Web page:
In The Jordanian Desert: Petra and Wadi Rum

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The next day, after exploring Amman and Jerash, my guide drove me all the way from Amman to Petra so that I could mark off a significant wish list item for me, to see the ancient city of Petra in the south Jordanian desert. The journey was quite long (four hours or so) but I was pleasantly surprised how well done the roads are in Jordan. It’s a modern country with modern roads and there was certainly plenty of company out there of other western tourists making the trek south. For a small country, it has a surprisingly diverse ecological landscape – Olive trees and hot deserts in the north. No olive trees and red sand, and even hotter desert in the south!

Once you get past the persistent panhandlers and aggressive sellers the natural and manmade wonders of the place are truly awe inspiring. It’s a lot larger than I’d thought and took several km to through even just a chunk of it.

On the journey through Petra, you must pass through ancient passageways in rock to reach the famous site of the Treasury. It’s about a 20 minute walk just to get through the mountains to that point. The passageway has been so changed by earthquakes over the centuries that there are a few pieces of rock nearing collapse.

Pictured above is the most iconic spot, the treasury. My original goal was to see it at night but I’ll have to come back on a future trip to accomplish that.

Many people believe that the Treasury IS Petra but actually, the ruins of the city are expansive, covering a huge area with some more “treasury-like” structures and ruins of palaces and courts and dwellings for both the wealthy and the poor alike. It would take a day to see all of it on foot. Pictured below is the Roman amphitheatre and ruins of some of the palace tombs, among other things.

The next day I took a jeep with a Bedouin guide literally through the middle of the open desert to Wadi Rum. It felt a bit like driving around Mars! The protected area of Wadi Rum in Jordan is as beautiful an example of natural beauty as I’ve seen in the world.

Unfortunately, the Jeep broke down out in the middle of the open desert and the language barrier (not even sure what language the Bedouin speak) made it an interesting experience. Eventually, we made it to camp but not before stopping on a cliffside to watch the sun go down. I was the first person there but over time 20 to 30 other people showed up to watch the sunset too.

Folks from at least a dozen countries were represented on that rock that evening. It felt like a moment of shared experience that transcended nationality or race or religion. So many languages on that rock but yet… we understood.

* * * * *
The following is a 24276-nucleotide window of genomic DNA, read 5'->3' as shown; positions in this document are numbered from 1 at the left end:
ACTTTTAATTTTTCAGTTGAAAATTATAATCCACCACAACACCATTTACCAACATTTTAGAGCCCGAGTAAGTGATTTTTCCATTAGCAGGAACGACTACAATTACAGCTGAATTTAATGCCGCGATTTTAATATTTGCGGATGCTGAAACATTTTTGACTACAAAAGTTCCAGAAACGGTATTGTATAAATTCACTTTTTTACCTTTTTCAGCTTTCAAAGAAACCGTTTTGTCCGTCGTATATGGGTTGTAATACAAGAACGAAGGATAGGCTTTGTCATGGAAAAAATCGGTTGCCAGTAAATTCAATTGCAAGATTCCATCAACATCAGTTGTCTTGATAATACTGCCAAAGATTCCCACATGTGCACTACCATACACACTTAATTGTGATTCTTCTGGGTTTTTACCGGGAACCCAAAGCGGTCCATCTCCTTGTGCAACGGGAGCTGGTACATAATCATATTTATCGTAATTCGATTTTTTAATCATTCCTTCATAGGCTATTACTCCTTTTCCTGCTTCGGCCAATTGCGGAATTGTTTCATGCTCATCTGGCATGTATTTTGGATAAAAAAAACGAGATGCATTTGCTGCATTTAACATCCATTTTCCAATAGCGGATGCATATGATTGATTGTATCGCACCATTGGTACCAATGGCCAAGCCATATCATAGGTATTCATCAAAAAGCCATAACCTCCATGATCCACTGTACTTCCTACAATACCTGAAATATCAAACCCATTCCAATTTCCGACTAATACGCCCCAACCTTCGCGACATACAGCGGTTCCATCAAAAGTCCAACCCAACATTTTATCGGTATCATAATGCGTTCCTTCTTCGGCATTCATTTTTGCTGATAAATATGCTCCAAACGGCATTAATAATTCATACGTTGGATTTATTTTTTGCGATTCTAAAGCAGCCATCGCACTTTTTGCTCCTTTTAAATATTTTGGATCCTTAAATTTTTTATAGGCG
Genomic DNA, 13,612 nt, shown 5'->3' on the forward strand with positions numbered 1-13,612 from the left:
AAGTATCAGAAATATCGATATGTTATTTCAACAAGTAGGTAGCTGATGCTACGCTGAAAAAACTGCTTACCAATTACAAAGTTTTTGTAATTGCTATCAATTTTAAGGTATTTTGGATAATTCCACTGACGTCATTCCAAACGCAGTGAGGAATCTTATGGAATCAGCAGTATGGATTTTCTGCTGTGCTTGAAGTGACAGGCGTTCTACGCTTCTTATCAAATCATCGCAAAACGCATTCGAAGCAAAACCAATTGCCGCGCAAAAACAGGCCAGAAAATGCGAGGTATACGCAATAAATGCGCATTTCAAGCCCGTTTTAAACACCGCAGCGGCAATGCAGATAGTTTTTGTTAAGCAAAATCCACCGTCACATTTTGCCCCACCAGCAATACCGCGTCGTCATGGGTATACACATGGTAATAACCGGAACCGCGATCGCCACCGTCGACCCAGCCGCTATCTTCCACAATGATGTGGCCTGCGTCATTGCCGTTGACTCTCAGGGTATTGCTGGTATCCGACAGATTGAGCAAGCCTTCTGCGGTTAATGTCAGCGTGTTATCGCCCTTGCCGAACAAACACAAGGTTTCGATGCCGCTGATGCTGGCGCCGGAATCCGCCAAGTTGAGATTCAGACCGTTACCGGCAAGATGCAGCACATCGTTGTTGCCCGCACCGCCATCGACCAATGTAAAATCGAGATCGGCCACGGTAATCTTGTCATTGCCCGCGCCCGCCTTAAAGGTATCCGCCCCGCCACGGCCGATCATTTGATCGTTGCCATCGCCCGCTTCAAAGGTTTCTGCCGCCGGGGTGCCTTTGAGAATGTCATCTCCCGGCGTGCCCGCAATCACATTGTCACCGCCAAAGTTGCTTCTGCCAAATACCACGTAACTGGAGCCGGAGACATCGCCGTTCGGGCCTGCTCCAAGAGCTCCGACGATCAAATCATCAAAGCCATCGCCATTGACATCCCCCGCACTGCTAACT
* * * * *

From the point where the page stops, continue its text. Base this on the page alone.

It’s funny that in that moment I allowed myself to let the exhaustion of the journey, the fact that little seemed to go right getting there plus being more or less alone in the middle of the Jordanian desert get me down. I even remember my explorer side of my brain screaming out to let go of the trivial issues of the day and take in the overwhelming beauty. Stuck on a mountain with my shoes sinking into the red sand dune, I briefly realized the energy and the serene quiet of the place was truly magnificent. I realized how lucky I was to be there at that exact moment and to see something on the other side of the world that might as well be another world altogether. It was a moment I’ll never forget and a lesson I’ll always remember.

My travels through the Wadi Rum desert brought me face to face with the local Bedouin’s who apparently live in the town of Wadi Rum in addition to some (a small number) in the mountains. I didn’t meet the mountain Bedouins but I did meet the ones that carry cell phones and drive old jeeps. Also their camels, who usually seemed to be either eating or sleeping.

It was here that I got to try the national dish of Jordan; Mansaf, pictured above.  It’s a traditional Jordanian dish of lamb cooked in a sauce of fermented dried yogurt served with rice on top of shrak bread. Very different from anything I’ve ever tasted, I think I’d even go as far as to say it’s the most unique dish I’ve ever eaten! The lamb has a unique flavor and falls off the bone while the creamy yogurt sauce makes for delicious and addictive creamy rice. I’m pretty certain there’s nothing in American cuisine that comes close…

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